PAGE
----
“Sleeping with Other People” (2015)
We first meet Lainey (Alison Brie) in a college dorm, drunk. She is very loudly and unsuccessfully trying to get into the room of a fellow student that she has a crush on. Apparently, either the guy is ignoring her, or he’s just not there. Lainey is making so much noise that the Dorm Monitor is about to kick her out. Jake (Jason Sudeikis) lives down the hall and immediately sizes up the situation, seeing that this pretty girl needs rescuing. He takes her back to his room, and they instantly hit it off, falling into a flow of kidding each other about their lack of dates on a Saturday night. After a bit of bantering and bad advice from Jake, they decide to head up to the roof to smoke a joint. They soon discover that they both are late bloomers, virgins. Very quickly they decide to change that, right there on the roof.
We cut to present day, and an older but not wiser Jake is chasing down his girlfriend of a few months in the streets of New York. She has just caught him having sex with her best friend. Jake tries to play it off that they did not commit to each other. Jake tries to sweet talk his girlfriend, who eventually tires of Jake’s excuses and pushes him into an oncoming cab. Later, Jake goes to a “Sex Addicts Anonymous” meeting and runs into Lainey, who is also attending the meeting. They decide to stay in touch and after one date, they decide that their friendship is too important to mess up, they will not sleep with each other. Can this friendship between two messed up people really work or is it doomed like all their other relationships?
This is the start of writer/director Leslye Headland’s very charming and funny film about two unlikely friends. “Sleeping with Other People” is an unconventional “rom-com” that breaks some of the traditional rules of the genre. Both lead characters not exactly likable. Jake is a womanizer who can’t commit to any relationship, choosing to break up with his partners by sleeping with other women. Lainey obsesses about one man, who not only won’t commit to her, he won’t acknowledge her existence in public. Both characters are selfish and use humor to escape from really talking about their feelings. Headland has an ear for dialogue and for creating fully fleshed-out characters. The banter between Lainey and Jake is hilarious as they cover a number of topics, like the proper way for a woman to masturbate and how the best breakup should be quick, the faster, the better.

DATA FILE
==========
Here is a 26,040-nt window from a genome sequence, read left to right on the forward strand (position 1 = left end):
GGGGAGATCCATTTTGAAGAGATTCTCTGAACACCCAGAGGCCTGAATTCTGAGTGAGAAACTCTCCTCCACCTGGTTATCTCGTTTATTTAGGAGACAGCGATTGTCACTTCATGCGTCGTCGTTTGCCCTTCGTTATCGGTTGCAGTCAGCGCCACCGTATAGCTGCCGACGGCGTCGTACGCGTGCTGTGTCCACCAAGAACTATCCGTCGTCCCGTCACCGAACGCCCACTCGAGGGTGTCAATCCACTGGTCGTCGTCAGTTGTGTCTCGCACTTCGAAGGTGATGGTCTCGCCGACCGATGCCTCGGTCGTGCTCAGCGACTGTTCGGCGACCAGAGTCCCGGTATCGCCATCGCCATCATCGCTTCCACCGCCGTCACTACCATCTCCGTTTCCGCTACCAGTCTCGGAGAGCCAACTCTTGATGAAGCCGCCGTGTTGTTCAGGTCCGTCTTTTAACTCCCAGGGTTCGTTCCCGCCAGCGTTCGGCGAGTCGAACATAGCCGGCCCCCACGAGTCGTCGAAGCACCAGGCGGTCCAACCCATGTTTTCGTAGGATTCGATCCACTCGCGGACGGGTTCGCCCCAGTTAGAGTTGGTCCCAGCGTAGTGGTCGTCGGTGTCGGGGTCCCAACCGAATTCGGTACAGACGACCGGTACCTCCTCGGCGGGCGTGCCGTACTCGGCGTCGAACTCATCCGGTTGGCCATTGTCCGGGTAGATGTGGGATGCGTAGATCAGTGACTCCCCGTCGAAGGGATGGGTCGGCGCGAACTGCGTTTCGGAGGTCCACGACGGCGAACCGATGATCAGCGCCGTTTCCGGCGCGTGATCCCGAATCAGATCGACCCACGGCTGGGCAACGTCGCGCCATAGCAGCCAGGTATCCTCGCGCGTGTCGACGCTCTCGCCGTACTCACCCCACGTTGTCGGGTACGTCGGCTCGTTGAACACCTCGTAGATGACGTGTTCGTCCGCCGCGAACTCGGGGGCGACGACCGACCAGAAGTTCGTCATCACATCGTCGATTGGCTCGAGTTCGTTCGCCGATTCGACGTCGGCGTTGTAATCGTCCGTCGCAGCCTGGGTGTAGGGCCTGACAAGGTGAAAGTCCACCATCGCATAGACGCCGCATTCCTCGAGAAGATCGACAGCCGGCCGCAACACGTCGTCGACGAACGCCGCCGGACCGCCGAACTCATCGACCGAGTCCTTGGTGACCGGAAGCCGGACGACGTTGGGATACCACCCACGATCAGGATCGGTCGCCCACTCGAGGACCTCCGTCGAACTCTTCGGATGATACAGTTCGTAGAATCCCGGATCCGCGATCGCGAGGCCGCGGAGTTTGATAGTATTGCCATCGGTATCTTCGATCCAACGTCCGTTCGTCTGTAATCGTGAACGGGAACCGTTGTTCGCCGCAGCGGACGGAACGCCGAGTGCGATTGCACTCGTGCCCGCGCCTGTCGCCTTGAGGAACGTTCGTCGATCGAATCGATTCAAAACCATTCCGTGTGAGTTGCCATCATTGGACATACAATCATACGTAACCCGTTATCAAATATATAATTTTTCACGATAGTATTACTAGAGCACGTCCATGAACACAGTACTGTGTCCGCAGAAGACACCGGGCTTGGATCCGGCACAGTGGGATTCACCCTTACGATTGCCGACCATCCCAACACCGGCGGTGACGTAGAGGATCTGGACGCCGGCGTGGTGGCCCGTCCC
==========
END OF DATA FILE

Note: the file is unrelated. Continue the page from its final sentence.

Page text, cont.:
The two leads of Sudeikis and Brie are brilliant together. They play off each other like a stand-up comedy team. This is the best performance that I have seen Sudeikis do in years. He is quick to the draw with a quip and makes you root for a guy whom you should loathe. He gives a character a lovable vibe that just comes off in waves on the screen. The chemistry between him and Brie is outstanding, and there seems to be a real connection between the two. Brie gives a masterful, comedic performance of a girl who is obsessed with a man who will never truly fulfill her. She makes Lainey relatable even though we don’t understand why her character is so messed up. The supporting cast is strong, with Amanda Peet playing Jake’s boss, a woman that he is constantly trying to seduce, without much effect. Peet makes her hard-driven, but we sense that there might just be a nice person inside that hard exterior. I liked the chemistry between Jordan Carlos and Margarita Levieva, who play a married couple that are good friends with Jake. Their constant ribbing between the two is fun and very funny. Filling out the cast, Adam Scott makes an excellent bad guy.
I loved this film and especially enjoyed the unconventional ending. This is a “rom-com” for today’s app dating, “swipe right” world. “Sleeping with Other People” is funny and touching, filled with characters you might not want to date, but would like to spend some time getting to know them over a beer or two. My Rating: Full Price
My movie rating system from Best to Worst: 1). I Would Pay to See it Again 2). Full Price 3). Bargain Matinee 4). Cable 5). You Would Have to Pay Me to See it Again
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